FORT WORTH -- Seated in a motorized chair, a slender, stooped figure cloaked in a nun's habit lifted a mallet from its resting place and struck the polished brass bell.
One ... two ... three strokes.
The mellow tone, a familiar sound, filled the silence in the convent.
It was lunch hour, time for the prayer 76-year-old Sister Margaret and others who wear the gold cross of their religious sisterhood are called to recite, dutifully, faithfully, morning, noon and night.
Never miss a local story.
Pour forth, we beseech You, O Lord ...
Head bowed, Sister Margaret whispered the Angelus.
Your grace into our hearts .. .
Other nuns repeated the devotion from their small private bedrooms in the two-story residence in Fort Worth for retired and infirm sisters.
Sister Roberta spent 40 years in Africa.
She spoke the prayer.
So did Sister Joan. Sister Mary Elaine. Sister Mary Francis. Sister St. John.
Afterward the nuns began to gather in the dining room where small vases of fresh-cut amaryllis graced each table.
On this cold damp day, the white blooms served to remind that spring is on its way.
Sister St. John, an 84-year-old educator, also answered the call to serve wherever she was needed. This scholarly white-haired woman contracted hepatitis while living in the Democratic Republic of the Congo and spent her 70th birthday in Rwanda after the 1994 genocide, when machete-wielding Hutu militia slaughtered 800,000 Tutsis. More than a third of the victims were children.
The nun can't forget one small boy's account.
"Mommy told me 'Go hide.' I went and hid. When I came out, nobody was moving."
The English teacher was 17 when she entered the congregation in 1942 -- nine months after the Japanese bombed Pearl Harbor.
They are the Sisters of St. Mary of Namur.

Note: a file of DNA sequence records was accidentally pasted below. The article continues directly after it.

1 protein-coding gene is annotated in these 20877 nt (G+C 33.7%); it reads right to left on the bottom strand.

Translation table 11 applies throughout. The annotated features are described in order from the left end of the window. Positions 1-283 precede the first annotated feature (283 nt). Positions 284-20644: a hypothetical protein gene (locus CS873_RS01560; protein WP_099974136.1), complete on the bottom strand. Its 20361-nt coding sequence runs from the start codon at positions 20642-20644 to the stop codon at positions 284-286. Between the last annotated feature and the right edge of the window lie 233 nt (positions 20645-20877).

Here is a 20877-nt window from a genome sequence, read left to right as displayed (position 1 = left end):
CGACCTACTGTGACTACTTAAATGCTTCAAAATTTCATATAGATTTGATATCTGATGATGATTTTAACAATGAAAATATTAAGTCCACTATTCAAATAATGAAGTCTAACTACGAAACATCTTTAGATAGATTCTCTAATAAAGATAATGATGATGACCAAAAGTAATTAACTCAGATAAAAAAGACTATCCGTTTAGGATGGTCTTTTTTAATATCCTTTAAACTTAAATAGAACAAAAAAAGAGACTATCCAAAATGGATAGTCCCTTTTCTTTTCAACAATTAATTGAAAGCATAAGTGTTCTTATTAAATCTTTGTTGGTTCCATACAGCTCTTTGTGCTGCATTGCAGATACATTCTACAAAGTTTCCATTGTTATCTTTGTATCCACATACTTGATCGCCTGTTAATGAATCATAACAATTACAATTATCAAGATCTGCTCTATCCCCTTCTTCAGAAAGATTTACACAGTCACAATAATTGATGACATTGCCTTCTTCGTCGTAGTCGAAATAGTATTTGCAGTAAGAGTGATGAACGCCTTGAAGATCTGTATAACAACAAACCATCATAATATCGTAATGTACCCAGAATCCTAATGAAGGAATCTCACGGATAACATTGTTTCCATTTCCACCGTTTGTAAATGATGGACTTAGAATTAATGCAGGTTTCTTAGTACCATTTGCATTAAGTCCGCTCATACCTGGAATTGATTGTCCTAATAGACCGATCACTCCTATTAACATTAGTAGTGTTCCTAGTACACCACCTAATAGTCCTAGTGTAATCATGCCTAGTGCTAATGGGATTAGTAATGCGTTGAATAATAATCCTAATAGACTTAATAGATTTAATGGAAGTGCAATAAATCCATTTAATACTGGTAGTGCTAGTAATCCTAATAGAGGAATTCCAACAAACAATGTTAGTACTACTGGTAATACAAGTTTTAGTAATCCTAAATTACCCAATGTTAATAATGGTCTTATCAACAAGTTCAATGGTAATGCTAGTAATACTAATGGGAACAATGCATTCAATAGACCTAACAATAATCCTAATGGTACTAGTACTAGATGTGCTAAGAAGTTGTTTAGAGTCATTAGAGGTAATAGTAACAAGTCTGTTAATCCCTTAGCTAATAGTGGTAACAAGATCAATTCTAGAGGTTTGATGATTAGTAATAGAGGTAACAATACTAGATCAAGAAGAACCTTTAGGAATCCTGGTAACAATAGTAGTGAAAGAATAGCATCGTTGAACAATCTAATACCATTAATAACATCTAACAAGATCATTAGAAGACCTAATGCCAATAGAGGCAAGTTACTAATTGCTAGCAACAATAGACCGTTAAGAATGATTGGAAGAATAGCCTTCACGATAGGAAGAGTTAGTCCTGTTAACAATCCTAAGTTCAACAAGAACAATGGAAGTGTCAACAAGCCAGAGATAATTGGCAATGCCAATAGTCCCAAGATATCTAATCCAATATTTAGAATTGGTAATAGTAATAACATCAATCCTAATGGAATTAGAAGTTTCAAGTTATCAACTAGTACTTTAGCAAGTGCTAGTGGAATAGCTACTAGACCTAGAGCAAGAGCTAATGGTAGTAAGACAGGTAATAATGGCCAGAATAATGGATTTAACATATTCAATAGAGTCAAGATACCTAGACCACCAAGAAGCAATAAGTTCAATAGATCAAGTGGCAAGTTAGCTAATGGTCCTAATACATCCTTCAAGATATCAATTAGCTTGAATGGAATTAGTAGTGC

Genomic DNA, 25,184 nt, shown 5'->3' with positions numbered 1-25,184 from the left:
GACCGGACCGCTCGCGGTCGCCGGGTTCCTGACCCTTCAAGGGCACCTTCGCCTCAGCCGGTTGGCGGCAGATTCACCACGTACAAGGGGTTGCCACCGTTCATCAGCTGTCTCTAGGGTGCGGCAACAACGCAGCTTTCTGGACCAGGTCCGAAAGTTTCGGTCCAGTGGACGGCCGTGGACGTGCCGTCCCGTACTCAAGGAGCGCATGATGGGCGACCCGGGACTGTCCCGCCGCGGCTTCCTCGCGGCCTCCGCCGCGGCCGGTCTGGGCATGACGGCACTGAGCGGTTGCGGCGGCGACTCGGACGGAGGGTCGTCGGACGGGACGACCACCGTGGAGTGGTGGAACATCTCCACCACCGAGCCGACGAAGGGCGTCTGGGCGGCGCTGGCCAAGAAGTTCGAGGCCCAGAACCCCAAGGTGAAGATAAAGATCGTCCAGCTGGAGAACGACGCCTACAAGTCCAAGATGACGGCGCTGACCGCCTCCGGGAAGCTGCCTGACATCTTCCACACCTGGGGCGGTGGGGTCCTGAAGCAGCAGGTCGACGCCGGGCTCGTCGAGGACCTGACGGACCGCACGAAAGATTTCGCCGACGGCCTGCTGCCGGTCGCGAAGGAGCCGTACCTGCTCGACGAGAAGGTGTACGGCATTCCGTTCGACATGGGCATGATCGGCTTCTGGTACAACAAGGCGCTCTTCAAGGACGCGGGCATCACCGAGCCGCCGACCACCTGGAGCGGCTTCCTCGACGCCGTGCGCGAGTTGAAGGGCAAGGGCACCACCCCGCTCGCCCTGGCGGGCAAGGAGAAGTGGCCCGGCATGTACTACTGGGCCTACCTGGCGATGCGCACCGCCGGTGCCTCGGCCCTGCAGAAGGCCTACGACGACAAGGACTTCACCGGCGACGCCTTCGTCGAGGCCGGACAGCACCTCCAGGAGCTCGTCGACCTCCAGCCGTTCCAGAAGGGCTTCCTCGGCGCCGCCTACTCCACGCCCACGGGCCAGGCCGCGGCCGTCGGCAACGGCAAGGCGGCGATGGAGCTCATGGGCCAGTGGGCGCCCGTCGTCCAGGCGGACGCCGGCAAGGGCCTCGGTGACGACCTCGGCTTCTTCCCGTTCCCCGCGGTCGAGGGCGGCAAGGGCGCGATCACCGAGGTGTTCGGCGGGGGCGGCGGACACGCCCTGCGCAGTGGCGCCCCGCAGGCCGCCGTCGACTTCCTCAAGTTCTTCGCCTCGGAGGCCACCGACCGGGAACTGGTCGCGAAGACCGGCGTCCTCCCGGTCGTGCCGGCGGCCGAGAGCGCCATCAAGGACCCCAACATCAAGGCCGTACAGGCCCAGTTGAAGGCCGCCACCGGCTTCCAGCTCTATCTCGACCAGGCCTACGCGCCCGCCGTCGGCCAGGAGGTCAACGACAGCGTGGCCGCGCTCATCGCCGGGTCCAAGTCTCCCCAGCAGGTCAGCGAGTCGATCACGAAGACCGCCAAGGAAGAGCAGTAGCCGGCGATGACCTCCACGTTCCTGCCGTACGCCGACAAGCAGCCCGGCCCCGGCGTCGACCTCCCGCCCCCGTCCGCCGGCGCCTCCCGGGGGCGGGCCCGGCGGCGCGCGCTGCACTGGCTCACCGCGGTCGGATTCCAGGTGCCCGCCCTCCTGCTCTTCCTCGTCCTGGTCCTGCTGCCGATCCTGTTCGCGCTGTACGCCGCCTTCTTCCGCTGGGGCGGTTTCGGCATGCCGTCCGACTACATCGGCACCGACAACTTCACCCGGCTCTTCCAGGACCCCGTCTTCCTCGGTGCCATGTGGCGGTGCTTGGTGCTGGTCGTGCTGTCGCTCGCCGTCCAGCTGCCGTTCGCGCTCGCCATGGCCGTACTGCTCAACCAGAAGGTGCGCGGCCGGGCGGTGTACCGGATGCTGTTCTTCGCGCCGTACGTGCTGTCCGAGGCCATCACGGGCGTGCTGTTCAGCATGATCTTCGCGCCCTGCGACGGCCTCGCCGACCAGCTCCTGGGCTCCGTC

These nuns, their numbers dwindling, have devoted their lives to helping others. They taught and served in schools, parishes and various ministries, accepting modest stipends -- as little as $40 a month -- that didn't include pension benefits.
Neither the dioceses nor the parishes in which they served are legally responsible for taking care of their aging and infirm members. So now, the sisters find themselves in desperate need of assistance for their retirement and medical essentials.
"We're in a financial pickle," as Sister Joan put it.
The Sisters of St. Mary of Namur pioneered Catholic education in North Texas.
In 1885 the nuns established St. Ignatius Academy in downtown Fort Worth. In 1910 they opened Our Lady of Victory Academy and College, a day school and boarding school for girls that later became this area's first racially integrated school.
Sister St. John served at OLV in the 1950s.
"One mother called and said, '...I'll have to send her to public school. But if she loses her soul because she didn't get a Catholic education, it's your fault.'"
"Let me explain," the parent was told. "Your daughter will not lose her soul because she didn't get a Catholic education. If you choose not to send her to a Catholic school that's your choice. If we don't admit black girls, that's our choice -- and that's sinful."
The sisters later co-founded Nolan Catholic High School and Cassata Learning Center, both in Fort Worth, and the University of Dallas.
In the 1950s, the Sisters numbered more than 200 in Texas.
Since then, the Catholic Church has seen a rapid decline in religious vocations.
Today, 42 sisters remain in the congregation's Western Province. Half of them are living out their last years at the mother house, situated near the imposing Gothic Revival-style landmark OLV.
Nuns don't officially "retire" at a specified age.
Several sisters still work full time or part time in parish ministry and teaching.
They give of themselves with open hearts for as long as they are able.
"We don't retire. We get retreaded," Sister Louise said with a smile.
'We offer all to God'
Toni Craven, professor of Hebrew Bible at Brite Divinity School, expressed her admiration for the nuns who take a vow of poverty and live selflessly.
"The sisters are make-do women," Craven said. "Holy women. It astonishes me that whatever they have, they share. Generosity is part of the fiber of their being."
Their motto: "In simplicity of heart we offer all to God."
The sisters' average age is 74.